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What is Aerology?

Mary McMahon
Updated May 21, 2024
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Aerology is the study of the Earth's atmosphere. Interest in the Earth's atmosphere has been a part of human life for thousands of years, with serious investigations dating to the 1800s, although many people date the specific discipline of aerology to 1944, when scientific equipment for atmospheric research was developed. This discipline is part of the larger field of atmospheric sciences, which includes topics like meteorology and climatology.

A variety of types of equipment are used in aerology to take measurements of the Earth's atmosphere. One of the most common is a radiosonde, a device which can take periodic measurements as it moves vertically, providing a cross section of measurements which can extend from quite high into the atmosphere to ground level. Aerologists also use weather balloons and aircraft to take measurements which may assist in their work.

Issues such as wind direction and speed, temperature, air pressure, and humidity level are all of interest to aerologists, as are changes in these measurements which occur as instruments ascend or descend. Aerology is also concerned with the measurement of ozone, including the use of historic data to monitor changes in the atmosphere which may be dangerous to human or animal health, and with the measurement of radiation. At any given time, radiation levels in the atmosphere can vary, and many nations engage in regular monitoring of radiation levels.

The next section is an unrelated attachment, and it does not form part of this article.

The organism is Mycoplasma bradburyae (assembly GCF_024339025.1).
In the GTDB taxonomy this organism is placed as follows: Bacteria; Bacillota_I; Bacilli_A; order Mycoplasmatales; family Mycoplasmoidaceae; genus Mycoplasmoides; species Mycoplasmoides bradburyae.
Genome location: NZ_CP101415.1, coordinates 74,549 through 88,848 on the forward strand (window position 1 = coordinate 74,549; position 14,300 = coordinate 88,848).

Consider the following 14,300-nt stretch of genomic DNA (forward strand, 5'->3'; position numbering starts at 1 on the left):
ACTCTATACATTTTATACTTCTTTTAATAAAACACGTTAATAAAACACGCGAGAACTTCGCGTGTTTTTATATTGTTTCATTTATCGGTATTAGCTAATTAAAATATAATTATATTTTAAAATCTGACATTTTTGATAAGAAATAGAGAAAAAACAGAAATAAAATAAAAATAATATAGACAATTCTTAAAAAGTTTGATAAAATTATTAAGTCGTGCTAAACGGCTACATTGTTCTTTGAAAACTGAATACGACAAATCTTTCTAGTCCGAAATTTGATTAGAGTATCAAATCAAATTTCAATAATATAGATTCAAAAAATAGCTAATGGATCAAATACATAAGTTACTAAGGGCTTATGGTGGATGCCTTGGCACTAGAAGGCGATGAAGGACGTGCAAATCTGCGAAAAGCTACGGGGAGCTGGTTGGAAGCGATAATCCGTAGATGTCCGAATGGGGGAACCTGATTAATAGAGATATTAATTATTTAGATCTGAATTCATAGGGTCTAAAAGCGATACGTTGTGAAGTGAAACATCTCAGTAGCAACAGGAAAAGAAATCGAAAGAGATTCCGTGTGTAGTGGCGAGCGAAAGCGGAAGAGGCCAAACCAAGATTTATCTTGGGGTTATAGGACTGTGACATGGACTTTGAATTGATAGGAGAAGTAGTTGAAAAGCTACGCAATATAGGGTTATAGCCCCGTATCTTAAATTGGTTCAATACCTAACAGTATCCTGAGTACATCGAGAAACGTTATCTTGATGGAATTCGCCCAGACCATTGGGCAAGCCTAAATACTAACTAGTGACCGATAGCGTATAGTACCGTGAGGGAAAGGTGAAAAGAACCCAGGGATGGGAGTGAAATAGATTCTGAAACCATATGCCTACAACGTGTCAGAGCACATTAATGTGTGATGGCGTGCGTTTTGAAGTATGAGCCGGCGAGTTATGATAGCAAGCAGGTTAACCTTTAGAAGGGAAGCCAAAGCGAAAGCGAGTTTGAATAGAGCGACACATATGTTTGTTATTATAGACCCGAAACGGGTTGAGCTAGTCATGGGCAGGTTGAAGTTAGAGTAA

Understanding the Earth's atmosphere can be used to further the cause of other atmospheric sciences, and also to understand the history of the Earth. The atmosphere has not always existed in its current form, and many people are interested in exploring the way in which the atmosphere formed, the conditions which needed to be present for the Earth's atmosphere to develop in the way that it did, and what could potentially damage or destroy the atmosphere. Some aerologists are also interested in studying the atmospheres on other planets to learn more about they formed.

Many aerologists work for government agencies, monitoring atmospheric conditions. Others may work for private organizations interested in the atmospheric sciences, ranging from private companies which predict weather to public advocacy organizations concerned about the ozone layer. Researchers can also find employment in many universities, conducting research and training students in aerology. Other work can include employment with scientific instrument companies, developing new instruments for use in aerology and refining existing instruments to make them more precise or to make modifications in response to feedback from researchers in the field.

All The Science is dedicated to providing accurate and trustworthy information. We carefully select reputable sources and employ a rigorous fact-checking process to maintain the highest standards. To learn more about our commitment to accuracy, read our editorial process.
Mary McMahon
By Mary McMahon

Ever since she began contributing to the site several years ago, Mary has embraced the exciting challenge of being a All The Science researcher and writer. Mary has a liberal arts degree from Goddard College and spends her free time reading, cooking, and exploring the great outdoors.

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Mary McMahon
Mary McMahon

Ever since she began contributing to the site several years ago, Mary has embraced the exciting challenge of being a...

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